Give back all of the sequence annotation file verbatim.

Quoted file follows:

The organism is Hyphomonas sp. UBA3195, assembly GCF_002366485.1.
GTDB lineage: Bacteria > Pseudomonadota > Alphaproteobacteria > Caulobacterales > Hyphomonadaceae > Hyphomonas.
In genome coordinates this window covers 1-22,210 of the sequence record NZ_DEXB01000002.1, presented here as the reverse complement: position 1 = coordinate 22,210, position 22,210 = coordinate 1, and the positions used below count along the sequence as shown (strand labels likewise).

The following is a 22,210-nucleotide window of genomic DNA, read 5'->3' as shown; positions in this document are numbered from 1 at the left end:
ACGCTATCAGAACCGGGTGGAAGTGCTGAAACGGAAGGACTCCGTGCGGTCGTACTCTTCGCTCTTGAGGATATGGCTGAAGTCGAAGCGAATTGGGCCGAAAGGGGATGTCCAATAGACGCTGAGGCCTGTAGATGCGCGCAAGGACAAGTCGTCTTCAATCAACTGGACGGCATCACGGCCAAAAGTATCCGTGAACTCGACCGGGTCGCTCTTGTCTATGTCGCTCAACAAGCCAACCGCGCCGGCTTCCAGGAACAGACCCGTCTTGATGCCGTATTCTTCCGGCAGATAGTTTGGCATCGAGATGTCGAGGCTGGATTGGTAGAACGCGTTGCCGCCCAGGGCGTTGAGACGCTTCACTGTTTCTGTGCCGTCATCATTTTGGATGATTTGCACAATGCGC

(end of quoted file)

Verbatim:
The organism is Hyphomonas sp. UBA3195, assembly GCF_002366485.1.
GTDB lineage: Bacteria > Pseudomonadota > Alphaproteobacteria > Caulobacterales > Hyphomonadaceae > Hyphomonas.
In genome coordinates this window covers 1-22,210 of the sequence record NZ_DEXB01000002.1, presented here as the reverse complement: position 1 = coordinate 22,210, position 22,210 = coordinate 1, and the positions used below count along the sequence as shown (strand labels likewise).

The following is a 22,210-nucleotide window of genomic DNA, read 5'->3' as shown; positions in this document are numbered from 1 at the left end:
ACGCTATCAGAACCGGGTGGAAGTGCTGAAACGGAAGGACTCCGTGCGGTCGTACTCTTCGCTCTTGAGGATATGGCTGAAGTCGAAGCGAATTGGGCCGAAAGGGGATGTCCAATAGACGCTGAGGCCTGTAGATGCGCGCAAGGACAAGTCGTCTTCAATCAACTGGACGGCATCACGGCCAAAAGTATCCGTGAACTCGACCGGGTCGCTCTTGTCTATGTCGCTCAACAAGCCAACCGCGCCGGCTTCCAGGAACAGACCCGTCTTGATGCCGTATTCTTCCGGCAGATAGTTTGGCATCGAGATGTCGAGGCTGGATTGGTAGAACGCGTTGCCGCCCAGGGCGTTGAGACGCTTCACTGTTTCTGTGCCGTCATCATTTTGGATGATTTGCACAATGCGC